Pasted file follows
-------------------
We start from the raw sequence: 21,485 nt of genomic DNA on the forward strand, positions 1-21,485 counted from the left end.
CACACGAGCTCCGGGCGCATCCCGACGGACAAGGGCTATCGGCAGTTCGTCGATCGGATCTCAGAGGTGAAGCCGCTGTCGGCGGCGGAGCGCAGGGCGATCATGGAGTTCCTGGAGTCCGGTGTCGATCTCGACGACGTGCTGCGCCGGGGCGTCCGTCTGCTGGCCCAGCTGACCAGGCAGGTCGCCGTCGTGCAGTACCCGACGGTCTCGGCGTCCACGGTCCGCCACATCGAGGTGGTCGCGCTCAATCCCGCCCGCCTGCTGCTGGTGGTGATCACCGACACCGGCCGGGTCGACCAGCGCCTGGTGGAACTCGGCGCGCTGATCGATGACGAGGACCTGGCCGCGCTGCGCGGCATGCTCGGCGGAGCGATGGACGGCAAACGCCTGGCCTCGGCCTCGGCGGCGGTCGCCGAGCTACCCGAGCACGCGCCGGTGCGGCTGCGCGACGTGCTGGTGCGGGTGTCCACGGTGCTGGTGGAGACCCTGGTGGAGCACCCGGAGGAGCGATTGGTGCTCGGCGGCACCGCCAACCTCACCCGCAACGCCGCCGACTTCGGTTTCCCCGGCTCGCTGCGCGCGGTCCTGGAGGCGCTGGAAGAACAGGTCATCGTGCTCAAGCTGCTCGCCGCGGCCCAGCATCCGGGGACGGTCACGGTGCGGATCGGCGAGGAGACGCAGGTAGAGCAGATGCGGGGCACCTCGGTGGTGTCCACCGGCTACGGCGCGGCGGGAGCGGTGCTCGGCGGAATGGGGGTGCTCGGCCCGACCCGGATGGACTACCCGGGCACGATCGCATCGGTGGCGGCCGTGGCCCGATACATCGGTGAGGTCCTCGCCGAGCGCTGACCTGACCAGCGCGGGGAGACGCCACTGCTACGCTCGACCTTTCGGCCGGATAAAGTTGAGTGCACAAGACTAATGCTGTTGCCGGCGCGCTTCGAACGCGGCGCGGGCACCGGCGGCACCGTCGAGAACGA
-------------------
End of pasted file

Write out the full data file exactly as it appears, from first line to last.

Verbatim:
We start from the raw sequence: 21,485 nt of genomic DNA on the forward strand, positions 1-21,485 counted from the left end.
CACACGAGCTCCGGGCGCATCCCGACGGACAAGGGCTATCGGCAGTTCGTCGATCGGATCTCAGAGGTGAAGCCGCTGTCGGCGGCGGAGCGCAGGGCGATCATGGAGTTCCTGGAGTCCGGTGTCGATCTCGACGACGTGCTGCGCCGGGGCGTCCGTCTGCTGGCCCAGCTGACCAGGCAGGTCGCCGTCGTGCAGTACCCGACGGTCTCGGCGTCCACGGTCCGCCACATCGAGGTGGTCGCGCTCAATCCCGCCCGCCTGCTGCTGGTGGTGATCACCGACACCGGCCGGGTCGACCAGCGCCTGGTGGAACTCGGCGCGCTGATCGATGACGAGGACCTGGCCGCGCTGCGCGGCATGCTCGGCGGAGCGATGGACGGCAAACGCCTGGCCTCGGCCTCGGCGGCGGTCGCCGAGCTACCCGAGCACGCGCCGGTGCGGCTGCGCGACGTGCTGGTGCGGGTGTCCACGGTGCTGGTGGAGACCCTGGTGGAGCACCCGGAGGAGCGATTGGTGCTCGGCGGCACCGCCAACCTCACCCGCAACGCCGCCGACTTCGGTTTCCCCGGCTCGCTGCGCGCGGTCCTGGAGGCGCTGGAAGAACAGGTCATCGTGCTCAAGCTGCTCGCCGCGGCCCAGCATCCGGGGACGGTCACGGTGCGGATCGGCGAGGAGACGCAGGTAGAGCAGATGCGGGGCACCTCGGTGGTGTCCACCGGCTACGGCGCGGCGGGAGCGGTGCTCGGCGGAATGGGGGTGCTCGGCCCGACCCGGATGGACTACCCGGGCACGATCGCATCGGTGGCGGCCGTGGCCCGATACATCGGTGAGGTCCTCGCCGAGCGCTGACCTGACCAGCGCGGGGAGACGCCACTGCTACGCTCGACCTTTCGGCCGGATAAAGTTGAGTGCACAAGACTAATGCTGTTGCCGGCGCGCTTCGAACGCGGCGCGGGCACCGGCGGCACCGTCGAGAACGA